Monday, December 30, 2013

Chromebook - Acer C720 A Month Later

After a month of using my Acer C720 I can say that I am one darn happy customer. Apparently I'm not alone.

Friday, December 27, 2013

Coffeshop Productivity

Saw this article on FastCompany...could not agree more.  Working at a coffee shop can be a very productive experience.  After you read the article, I have a few tips of my own.

Thursday, December 19, 2013

"Sinking" output

Bedrock is a templating language which means pretty much everything in your page is being output to the browser. Bedrock statements that are parsed and produce output, do so at the point where the tag has been placed. Makes sense...after all that's what a templating engine is supposed to do.

 Hi this is <var $name> from <var $company_name>.

So when you have a page that includes statements like:

<sqlselect "select * from customer where name like ?" --bind=$input.q>
  <li><var $first_name> <var $last_name></li>
</ul> the middle of your page, you might be surprised to see a lot of white space in the output.

That's because, while Bedrock interprets the tags and does not output anything as a result of non-output tags other than <var>, the Bedrock statements are on lines that include a new line and Bedrock dutifully outputs anything in your page that is not a tag.

One way to avoid this, is to avoid placing these tags on their own line.  Another way of eating white space is to use the sink tag.  Take this group of statements:

<null:foo $>
<if $foo --eq "bar">
  <null:baz "buz">

Bedrock will interpret these tags, but your output will contain 4 new lines.  Using the <sink> tag you can eat all of that white space.

<sink><null:foo $>
<if $foo --eq "bar">
  <null:baz "buz">

The <sink> tag can scoop up the contents of the output in a variable as well.

<sink:hello_world>Hello World!</sink>

<sink> has one other magical property. It can also output the contents of the block to a handle.

<sink $fh>Hello World!</sink>

You can even nest <sink> tags.

<sink:foo>bar<sink>this is a comment</sink></sink>

Check out this link for more detail about the sink tag.

Monday, December 16, 2013

Chromebook - Acer C720 Day 20

Still loving my Chromebook!  No change on my VPN woes yet, but I'm fairly confident my network ninja at corporate will figure it out.  In the mean time I continue to read the Google Chromebook forums trying to learn about it and what potential issues people have.  I was able to help someone who thought they had a Chromebook issue, but it was more than likely a problem with their Comcast router.!category-topic/chromebook-central/chromebook/KrJeHbucaMg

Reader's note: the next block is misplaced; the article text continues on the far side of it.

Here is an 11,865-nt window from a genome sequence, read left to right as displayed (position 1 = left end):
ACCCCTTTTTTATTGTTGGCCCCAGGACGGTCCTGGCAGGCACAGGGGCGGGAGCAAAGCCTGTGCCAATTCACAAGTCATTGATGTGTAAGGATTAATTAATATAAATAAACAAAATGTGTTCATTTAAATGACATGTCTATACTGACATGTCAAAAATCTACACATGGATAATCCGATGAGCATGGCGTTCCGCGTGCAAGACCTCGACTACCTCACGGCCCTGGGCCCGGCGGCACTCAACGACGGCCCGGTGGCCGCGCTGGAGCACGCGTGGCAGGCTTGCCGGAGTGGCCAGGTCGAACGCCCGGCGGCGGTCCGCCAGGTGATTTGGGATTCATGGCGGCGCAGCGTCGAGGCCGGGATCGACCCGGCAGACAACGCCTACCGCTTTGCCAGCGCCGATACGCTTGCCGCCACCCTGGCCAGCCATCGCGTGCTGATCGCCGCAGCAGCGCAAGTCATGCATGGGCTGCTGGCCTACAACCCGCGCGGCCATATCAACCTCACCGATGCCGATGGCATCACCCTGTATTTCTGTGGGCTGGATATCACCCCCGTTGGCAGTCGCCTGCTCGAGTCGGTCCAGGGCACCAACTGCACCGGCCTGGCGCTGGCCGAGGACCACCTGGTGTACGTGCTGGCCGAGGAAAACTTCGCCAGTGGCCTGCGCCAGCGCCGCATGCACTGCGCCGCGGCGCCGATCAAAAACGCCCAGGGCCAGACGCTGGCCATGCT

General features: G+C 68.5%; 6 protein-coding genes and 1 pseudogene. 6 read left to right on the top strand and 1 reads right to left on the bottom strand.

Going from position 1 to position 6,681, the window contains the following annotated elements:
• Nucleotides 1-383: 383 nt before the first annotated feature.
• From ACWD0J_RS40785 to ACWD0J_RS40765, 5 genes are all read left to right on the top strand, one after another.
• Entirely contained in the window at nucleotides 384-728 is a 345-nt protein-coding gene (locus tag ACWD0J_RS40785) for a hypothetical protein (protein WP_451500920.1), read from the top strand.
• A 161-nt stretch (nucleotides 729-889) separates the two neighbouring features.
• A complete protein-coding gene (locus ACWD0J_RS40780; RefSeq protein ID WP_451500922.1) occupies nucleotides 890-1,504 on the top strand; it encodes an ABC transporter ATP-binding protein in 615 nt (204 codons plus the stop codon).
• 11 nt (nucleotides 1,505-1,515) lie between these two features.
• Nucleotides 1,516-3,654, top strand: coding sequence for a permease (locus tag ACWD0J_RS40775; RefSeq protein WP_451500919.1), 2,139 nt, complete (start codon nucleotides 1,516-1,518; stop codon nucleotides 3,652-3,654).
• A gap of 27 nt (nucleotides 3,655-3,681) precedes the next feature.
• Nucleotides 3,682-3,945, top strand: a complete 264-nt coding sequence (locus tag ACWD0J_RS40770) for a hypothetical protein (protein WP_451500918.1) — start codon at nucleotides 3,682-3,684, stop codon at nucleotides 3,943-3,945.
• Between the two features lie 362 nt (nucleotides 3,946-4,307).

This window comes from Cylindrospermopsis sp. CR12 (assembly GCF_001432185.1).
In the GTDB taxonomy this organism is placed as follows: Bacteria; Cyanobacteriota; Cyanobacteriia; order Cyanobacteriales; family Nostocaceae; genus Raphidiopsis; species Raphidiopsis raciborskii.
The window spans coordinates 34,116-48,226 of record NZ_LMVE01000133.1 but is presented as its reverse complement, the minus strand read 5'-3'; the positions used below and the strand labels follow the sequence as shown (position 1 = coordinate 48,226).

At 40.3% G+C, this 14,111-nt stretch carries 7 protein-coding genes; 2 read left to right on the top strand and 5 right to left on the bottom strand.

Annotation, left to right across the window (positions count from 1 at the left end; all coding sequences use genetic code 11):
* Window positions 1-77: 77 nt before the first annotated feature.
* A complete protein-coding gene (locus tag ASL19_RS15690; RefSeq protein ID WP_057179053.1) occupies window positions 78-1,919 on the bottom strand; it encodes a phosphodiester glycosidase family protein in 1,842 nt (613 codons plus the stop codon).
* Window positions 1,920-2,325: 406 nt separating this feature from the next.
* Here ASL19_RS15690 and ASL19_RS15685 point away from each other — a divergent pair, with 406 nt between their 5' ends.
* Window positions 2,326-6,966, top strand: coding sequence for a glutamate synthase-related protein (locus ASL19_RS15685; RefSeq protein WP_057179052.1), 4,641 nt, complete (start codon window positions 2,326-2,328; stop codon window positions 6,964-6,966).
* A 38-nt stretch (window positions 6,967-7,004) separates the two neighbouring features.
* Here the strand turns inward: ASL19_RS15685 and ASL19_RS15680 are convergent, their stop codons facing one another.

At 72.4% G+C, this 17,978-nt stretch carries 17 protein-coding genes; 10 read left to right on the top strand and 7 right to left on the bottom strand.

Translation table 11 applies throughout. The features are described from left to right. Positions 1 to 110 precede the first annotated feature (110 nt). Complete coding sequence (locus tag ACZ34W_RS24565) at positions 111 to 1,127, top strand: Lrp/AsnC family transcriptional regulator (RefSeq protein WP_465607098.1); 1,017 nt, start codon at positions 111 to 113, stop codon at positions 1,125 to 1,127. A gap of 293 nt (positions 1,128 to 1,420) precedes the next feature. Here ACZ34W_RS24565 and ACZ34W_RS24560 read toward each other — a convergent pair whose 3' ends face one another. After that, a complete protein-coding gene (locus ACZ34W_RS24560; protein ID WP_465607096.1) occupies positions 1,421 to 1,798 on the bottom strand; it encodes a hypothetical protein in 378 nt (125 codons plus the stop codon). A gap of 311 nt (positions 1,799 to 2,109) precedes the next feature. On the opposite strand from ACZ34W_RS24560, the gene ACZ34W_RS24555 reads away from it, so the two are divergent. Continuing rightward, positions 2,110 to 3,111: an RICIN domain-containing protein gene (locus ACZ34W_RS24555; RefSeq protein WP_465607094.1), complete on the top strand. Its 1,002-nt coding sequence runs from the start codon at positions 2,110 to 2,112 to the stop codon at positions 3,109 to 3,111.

Most of the problems I see that people have are because they do not understand what a Chromebook is.  There have been some reported hardware issues, but I suspect that those are few and far between and easy to spot and correct (send it back to Amazon if you we smart enough to order it from there!)

As mentioned in the forum link above my Linksys router DNS caching bug was vanquished by using Google's nameservers which is an option in the Chromebook's network setup.

Monday, December 9, 2013

OpenBedrock Moving to GitHub

Now that I've gotten the OpenBedrock project back in full swing, it's time to leave the stone age of CVS and enter the modern world by migrating to a more appropriate VCS.  I've debated the relative merits for this move, but in the end, in order to create a more community driven project, moving the project to GitHub and using git as my VCS makes a lot of sense.

While the world probably doesn't need another web application framework, and no one but I may ever contribute to it, I've always viewed Bedrock with a bit of fondness.   It was created in 1999 as a collaborative effort between myself and one other developer who initiated the concepts, to fill the gap that existed for a decent templating package.

Jay Sridhar's first effort, a C based package lacked the flexibility to rapidly change with the ideas we were generating, so Perl was adopted early in the project to make development easier and faster.  I think there was some thought of using Perl only as a prototyping platform, but soon production applications were being built in Bedrock.

Sunday, December 8, 2013

Chromebook - Acer C720 Day 12